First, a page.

In March, Mitt Romney demanded “President Obama needs to level with the American public about his real agenda.” But on numerous topics, Romney has refused to answer basic questions about his views, leaving voters to guess at where he stands on important issues. Romney’s ambiguity appears to be a calculated strategy to avoid alienating the conservative base or moderate swing voters. If he’s successful in avoiding articulating policy positions, he can market himself as the “generic Republican” alternative to President Obama.
Here are seven major issues on which Romney has refused to take a stand:
1. Romney won’t say whether he would undo Obama’s decision to end deportations of DREAM-eligible immigrants. Romney and his campaign passed up numerous opportunities over the weekend to say whether he agreed with the substance of the Obama administration’s order to stop deporting some young undocumented immigrants and whether a President Romney would rescind the order, saying only, “We’ll look at that — we’ll look at that setting as we– as we reach that.”
2. Romney won’t say whether he’d support the Paycheck Fairness Act. Romney repeatedly dodged questions about whether he’d support the Paycheck Fairness Act, a bill to crack down on wage discrimination and close the wage gap between men and women. His campaign didn’t respond to five requests by the conservative Washington Times seeking his stance on the bill.
3. Romney won’t specify which tax loopholes he’d close. Asked yesterday which tax deductions he would eliminate to offset his massive proposed tax-cuts for the rich, Romney refused to offer any specifics on a plan that he has admitted is so vague it cannot even be scored, saying only, “We’ll go through that process with Congress.”
4. Romney won’t say which federal agencies he’d eliminate. At a private fundraiser, Romney reportedly told donors he would eliminate or combine “a lot of departments in Washington,” but that he was “probably not going to lay out just exactly which ones are going to go.” Why? Because he feared telling the voters his plans before the election might hurt his political chances, just as it did in his 1994 Senate race.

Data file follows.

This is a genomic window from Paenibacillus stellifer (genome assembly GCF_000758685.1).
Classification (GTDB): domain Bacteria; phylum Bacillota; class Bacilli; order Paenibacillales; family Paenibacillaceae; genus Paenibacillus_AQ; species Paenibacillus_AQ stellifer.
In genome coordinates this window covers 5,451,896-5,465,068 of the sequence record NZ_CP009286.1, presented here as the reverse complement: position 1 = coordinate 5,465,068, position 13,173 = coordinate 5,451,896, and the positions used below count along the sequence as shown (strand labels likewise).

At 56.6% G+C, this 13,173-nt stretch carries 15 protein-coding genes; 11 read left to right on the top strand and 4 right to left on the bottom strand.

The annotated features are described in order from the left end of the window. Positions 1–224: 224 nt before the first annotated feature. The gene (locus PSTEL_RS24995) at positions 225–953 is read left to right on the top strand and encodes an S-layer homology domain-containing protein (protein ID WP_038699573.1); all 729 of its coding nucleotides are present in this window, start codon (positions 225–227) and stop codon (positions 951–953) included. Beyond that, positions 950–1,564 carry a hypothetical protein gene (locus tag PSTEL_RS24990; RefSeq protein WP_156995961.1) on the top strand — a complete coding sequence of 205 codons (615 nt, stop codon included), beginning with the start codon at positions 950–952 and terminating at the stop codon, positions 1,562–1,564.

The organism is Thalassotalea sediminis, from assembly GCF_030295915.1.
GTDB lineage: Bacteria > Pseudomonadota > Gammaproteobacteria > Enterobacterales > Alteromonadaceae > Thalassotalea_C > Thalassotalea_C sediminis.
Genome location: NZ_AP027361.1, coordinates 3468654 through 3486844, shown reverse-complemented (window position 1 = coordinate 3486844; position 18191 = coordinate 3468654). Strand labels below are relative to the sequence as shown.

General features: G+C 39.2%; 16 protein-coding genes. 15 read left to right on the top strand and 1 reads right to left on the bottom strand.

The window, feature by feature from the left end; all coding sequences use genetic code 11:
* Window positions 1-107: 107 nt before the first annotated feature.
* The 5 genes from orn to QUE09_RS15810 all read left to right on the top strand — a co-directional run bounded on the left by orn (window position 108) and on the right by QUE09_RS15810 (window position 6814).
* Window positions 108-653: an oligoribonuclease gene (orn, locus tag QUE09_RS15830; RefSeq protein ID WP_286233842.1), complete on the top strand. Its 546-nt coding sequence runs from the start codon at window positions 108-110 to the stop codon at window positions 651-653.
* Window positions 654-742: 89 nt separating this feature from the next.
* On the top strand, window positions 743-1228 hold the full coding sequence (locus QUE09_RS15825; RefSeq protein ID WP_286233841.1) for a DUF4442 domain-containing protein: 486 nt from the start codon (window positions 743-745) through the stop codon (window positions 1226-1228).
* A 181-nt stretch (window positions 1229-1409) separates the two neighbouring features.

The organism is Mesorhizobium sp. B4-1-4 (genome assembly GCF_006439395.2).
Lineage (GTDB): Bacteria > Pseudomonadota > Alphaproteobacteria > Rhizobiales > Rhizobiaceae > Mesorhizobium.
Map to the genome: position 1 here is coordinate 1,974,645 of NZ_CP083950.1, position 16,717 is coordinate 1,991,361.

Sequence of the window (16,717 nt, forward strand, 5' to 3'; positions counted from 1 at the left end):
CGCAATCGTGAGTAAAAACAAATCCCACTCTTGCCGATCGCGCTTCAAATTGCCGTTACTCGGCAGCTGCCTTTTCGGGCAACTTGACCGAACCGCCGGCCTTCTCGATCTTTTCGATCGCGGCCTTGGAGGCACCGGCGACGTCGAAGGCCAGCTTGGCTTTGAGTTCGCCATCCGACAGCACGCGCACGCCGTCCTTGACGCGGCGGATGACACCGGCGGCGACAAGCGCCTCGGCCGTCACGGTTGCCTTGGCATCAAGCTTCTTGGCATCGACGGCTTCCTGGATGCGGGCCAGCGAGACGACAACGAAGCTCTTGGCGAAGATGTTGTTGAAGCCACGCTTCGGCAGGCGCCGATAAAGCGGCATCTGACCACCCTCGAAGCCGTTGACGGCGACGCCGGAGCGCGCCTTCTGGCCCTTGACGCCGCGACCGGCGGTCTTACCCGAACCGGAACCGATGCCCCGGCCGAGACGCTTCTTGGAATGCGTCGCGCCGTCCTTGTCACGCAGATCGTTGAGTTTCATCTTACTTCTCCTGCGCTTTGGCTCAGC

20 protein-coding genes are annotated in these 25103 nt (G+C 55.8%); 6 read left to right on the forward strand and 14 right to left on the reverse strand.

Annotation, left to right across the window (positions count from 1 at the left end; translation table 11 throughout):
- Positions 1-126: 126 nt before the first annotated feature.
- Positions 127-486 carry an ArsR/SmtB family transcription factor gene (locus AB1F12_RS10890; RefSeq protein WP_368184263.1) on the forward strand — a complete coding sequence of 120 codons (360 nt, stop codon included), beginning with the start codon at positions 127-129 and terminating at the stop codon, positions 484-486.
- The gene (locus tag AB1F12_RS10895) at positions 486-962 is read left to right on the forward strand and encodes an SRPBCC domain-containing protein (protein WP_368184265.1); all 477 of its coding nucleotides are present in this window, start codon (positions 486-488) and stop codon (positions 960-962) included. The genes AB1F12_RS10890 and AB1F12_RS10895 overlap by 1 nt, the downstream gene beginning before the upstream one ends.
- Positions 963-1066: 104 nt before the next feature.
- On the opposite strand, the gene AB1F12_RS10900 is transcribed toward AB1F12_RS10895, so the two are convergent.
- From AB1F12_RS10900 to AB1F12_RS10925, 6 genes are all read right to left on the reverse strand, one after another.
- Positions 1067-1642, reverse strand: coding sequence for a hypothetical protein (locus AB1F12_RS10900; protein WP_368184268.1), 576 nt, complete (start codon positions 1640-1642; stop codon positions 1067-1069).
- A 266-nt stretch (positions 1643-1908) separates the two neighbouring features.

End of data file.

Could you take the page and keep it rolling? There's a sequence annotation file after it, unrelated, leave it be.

5. Romney won’t say whether he supports the Lily Ledbetter Fair Pay Act. Romney’s campaign refused to say whether he would have signed the Lily Ledbetter Fair Pay Act, a law that helps women hold employers accountable for discriminating in the pay practices based on gender. Romney said, “I’m not going to go back and look at all the prior laws and say had I been there which ones would I have supported and signed.”
6. Romney won’t say whether he’d support full reauthorization of the Violence Against Women Act. Offering only general support for renewal of the Violence Against Women Act, Romney would not specify whether he supported the bipartisan Senate version or the GOP House rolllback bill. His spokeswoman said only that he “hopes [the bill] can be reauthorized without turning it into a political football.”
7. Romney won’t say whether say whether he’d eliminate the “carried interest” tax break for private equity partners. Romney’s campaign has refused to answer questions about whether he supports eliminating the “carried interest” tax break for private equity partners, even when asked directly, saying only that we should probably “take a close look at to see if we’re treating capital gains as capital gains or are we treating, in some cases, carried interest as capital gains when it’s more like ordinary income.”
Whether or not Romney can continue to campaign while avoiding taking a position on so many important issues depends on the how the media reacts. There are dozens of reporters following Romney every day. They can choose to either give him a pass on these important policy issues or continue asking him until he provides an answer.
Romney also won’t say whether he agrees with the Supreme Court’s decision on Arizona’s immigration law.